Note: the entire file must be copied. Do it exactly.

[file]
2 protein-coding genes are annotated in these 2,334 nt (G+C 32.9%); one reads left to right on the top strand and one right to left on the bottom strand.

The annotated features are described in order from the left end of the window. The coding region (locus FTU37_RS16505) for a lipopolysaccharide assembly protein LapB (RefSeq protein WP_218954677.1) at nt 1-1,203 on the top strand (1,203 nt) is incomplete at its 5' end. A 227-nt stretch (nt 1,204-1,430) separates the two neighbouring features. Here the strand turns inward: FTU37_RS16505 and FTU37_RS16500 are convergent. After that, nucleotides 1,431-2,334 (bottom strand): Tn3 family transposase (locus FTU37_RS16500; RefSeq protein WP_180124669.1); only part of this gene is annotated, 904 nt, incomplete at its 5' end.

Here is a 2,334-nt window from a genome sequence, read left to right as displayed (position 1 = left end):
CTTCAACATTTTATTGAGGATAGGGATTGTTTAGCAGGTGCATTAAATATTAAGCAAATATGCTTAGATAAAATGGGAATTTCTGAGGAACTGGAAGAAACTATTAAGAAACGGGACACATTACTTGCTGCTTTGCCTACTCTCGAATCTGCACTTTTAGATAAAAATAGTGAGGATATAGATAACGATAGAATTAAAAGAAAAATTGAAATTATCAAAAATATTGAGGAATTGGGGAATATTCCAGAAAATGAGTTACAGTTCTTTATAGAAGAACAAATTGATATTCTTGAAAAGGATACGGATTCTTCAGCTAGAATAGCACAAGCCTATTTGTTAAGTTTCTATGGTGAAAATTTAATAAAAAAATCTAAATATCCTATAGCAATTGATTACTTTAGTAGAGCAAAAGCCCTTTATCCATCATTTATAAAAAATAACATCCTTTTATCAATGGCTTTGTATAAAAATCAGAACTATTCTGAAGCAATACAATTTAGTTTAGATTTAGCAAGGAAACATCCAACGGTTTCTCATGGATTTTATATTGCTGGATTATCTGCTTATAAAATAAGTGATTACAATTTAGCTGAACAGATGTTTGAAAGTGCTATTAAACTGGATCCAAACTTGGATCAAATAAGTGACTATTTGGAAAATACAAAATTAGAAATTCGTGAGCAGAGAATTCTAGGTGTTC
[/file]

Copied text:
2 protein-coding genes are annotated in these 2,334 nt (G+C 32.9%); one reads left to right on the top strand and one right to left on the bottom strand.

The annotated features are described in order from the left end of the window. The coding region (locus FTU37_RS16505) for a lipopolysaccharide assembly protein LapB (RefSeq protein WP_218954677.1) at nt 1-1,203 on the top strand (1,203 nt) is incomplete at its 5' end. A 227-nt stretch (nt 1,204-1,430) separates the two neighbouring features. Here the strand turns inward: FTU37_RS16505 and FTU37_RS16500 are convergent. After that, nucleotides 1,431-2,334 (bottom strand): Tn3 family transposase (locus FTU37_RS16500; RefSeq protein WP_180124669.1); only part of this gene is annotated, 904 nt, incomplete at its 5' end.

Here is a 2,334-nt window from a genome sequence, read left to right as displayed (position 1 = left end):
CTTCAACATTTTATTGAGGATAGGGATTGTTTAGCAGGTGCATTAAATATTAAGCAAATATGCTTAGATAAAATGGGAATTTCTGAGGAACTGGAAGAAACTATTAAGAAACGGGACACATTACTTGCTGCTTTGCCTACTCTCGAATCTGCACTTTTAGATAAAAATAGTGAGGATATAGATAACGATAGAATTAAAAGAAAAATTGAAATTATCAAAAATATTGAGGAATTGGGGAATATTCCAGAAAATGAGTTACAGTTCTTTATAGAAGAACAAATTGATATTCTTGAAAAGGATACGGATTCTTCAGCTAGAATAGCACAAGCCTATTTGTTAAGTTTCTATGGTGAAAATTTAATAAAAAAATCTAAATATCCTATAGCAATTGATTACTTTAGTAGAGCAAAAGCCCTTTATCCATCATTTATAAAAAATAACATCCTTTTATCAATGGCTTTGTATAAAAATCAGAACTATTCTGAAGCAATACAATTTAGTTTAGATTTAGCAAGGAAACATCCAACGGTTTCTCATGGATTTTATATTGCTGGATTATCTGCTTATAAAATAAGTGATTACAATTTAGCTGAACAGATGTTTGAAAGTGCTATTAAACTGGATCCAAACTTGGATCAAATAAGTGACTATTTGGAAAATACAAAATTAGAAATTCGTGAGCAGAGAATTCTAGGTGTTC